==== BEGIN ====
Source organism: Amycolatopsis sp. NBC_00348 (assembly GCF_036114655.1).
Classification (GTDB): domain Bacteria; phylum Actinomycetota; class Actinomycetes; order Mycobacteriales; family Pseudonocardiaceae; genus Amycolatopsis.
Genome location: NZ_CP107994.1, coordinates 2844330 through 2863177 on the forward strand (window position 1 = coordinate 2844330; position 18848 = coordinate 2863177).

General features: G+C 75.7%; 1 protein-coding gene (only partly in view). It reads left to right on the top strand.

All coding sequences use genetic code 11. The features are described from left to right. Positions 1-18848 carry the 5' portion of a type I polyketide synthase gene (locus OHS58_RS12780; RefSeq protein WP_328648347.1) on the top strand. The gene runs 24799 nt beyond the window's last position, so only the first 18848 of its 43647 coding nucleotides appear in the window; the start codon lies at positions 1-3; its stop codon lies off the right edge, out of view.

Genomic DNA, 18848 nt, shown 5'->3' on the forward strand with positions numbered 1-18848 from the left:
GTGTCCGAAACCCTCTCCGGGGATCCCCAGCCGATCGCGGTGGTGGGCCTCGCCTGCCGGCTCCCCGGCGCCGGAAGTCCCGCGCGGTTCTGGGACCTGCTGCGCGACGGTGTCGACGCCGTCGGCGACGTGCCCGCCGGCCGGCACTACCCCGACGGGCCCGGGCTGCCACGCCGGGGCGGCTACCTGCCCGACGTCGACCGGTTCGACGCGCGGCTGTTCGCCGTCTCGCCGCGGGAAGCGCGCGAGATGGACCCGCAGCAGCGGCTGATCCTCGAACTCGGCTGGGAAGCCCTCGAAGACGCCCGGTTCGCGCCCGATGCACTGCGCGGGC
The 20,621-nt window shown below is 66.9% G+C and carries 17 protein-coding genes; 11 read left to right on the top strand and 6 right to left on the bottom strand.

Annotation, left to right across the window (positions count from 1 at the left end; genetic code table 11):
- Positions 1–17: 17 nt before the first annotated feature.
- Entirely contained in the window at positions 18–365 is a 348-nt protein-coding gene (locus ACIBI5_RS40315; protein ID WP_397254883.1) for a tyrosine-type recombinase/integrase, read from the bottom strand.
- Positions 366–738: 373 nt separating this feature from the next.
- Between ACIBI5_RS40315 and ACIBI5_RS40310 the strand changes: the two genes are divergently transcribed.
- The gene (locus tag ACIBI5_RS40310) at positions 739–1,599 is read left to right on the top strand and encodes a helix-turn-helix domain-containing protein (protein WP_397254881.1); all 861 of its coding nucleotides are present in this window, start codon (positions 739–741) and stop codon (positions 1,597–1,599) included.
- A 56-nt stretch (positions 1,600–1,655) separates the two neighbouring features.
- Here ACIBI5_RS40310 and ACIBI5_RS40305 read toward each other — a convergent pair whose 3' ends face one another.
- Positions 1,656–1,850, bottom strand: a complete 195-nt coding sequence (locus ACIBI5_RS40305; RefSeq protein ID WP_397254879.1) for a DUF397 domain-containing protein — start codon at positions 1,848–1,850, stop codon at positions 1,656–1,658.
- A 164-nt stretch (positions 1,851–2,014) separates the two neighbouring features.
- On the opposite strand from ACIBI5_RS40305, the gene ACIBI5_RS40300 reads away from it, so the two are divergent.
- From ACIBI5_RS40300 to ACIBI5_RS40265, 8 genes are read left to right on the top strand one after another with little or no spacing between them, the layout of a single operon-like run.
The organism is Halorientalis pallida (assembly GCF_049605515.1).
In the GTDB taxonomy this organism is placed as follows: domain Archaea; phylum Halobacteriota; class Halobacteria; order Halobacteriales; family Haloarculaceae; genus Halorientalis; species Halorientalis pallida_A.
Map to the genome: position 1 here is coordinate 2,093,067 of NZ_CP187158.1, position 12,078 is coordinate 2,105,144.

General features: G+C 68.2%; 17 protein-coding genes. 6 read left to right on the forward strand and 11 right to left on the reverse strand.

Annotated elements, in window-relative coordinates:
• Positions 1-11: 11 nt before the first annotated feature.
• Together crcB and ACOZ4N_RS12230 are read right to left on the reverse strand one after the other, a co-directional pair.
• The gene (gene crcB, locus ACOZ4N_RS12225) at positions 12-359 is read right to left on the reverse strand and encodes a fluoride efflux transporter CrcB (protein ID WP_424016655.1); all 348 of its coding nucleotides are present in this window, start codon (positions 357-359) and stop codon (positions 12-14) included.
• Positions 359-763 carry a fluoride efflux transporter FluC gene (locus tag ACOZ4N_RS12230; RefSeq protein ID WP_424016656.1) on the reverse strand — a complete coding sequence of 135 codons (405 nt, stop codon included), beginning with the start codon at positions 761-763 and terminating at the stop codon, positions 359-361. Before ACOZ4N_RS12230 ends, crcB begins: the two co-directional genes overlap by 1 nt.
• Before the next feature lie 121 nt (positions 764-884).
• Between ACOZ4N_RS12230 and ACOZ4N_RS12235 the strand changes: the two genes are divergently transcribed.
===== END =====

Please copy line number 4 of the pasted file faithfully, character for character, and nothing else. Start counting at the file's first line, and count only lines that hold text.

General features: G+C 75.7%; 1 protein-coding gene (only partly in view). It reads left to right on the top strand.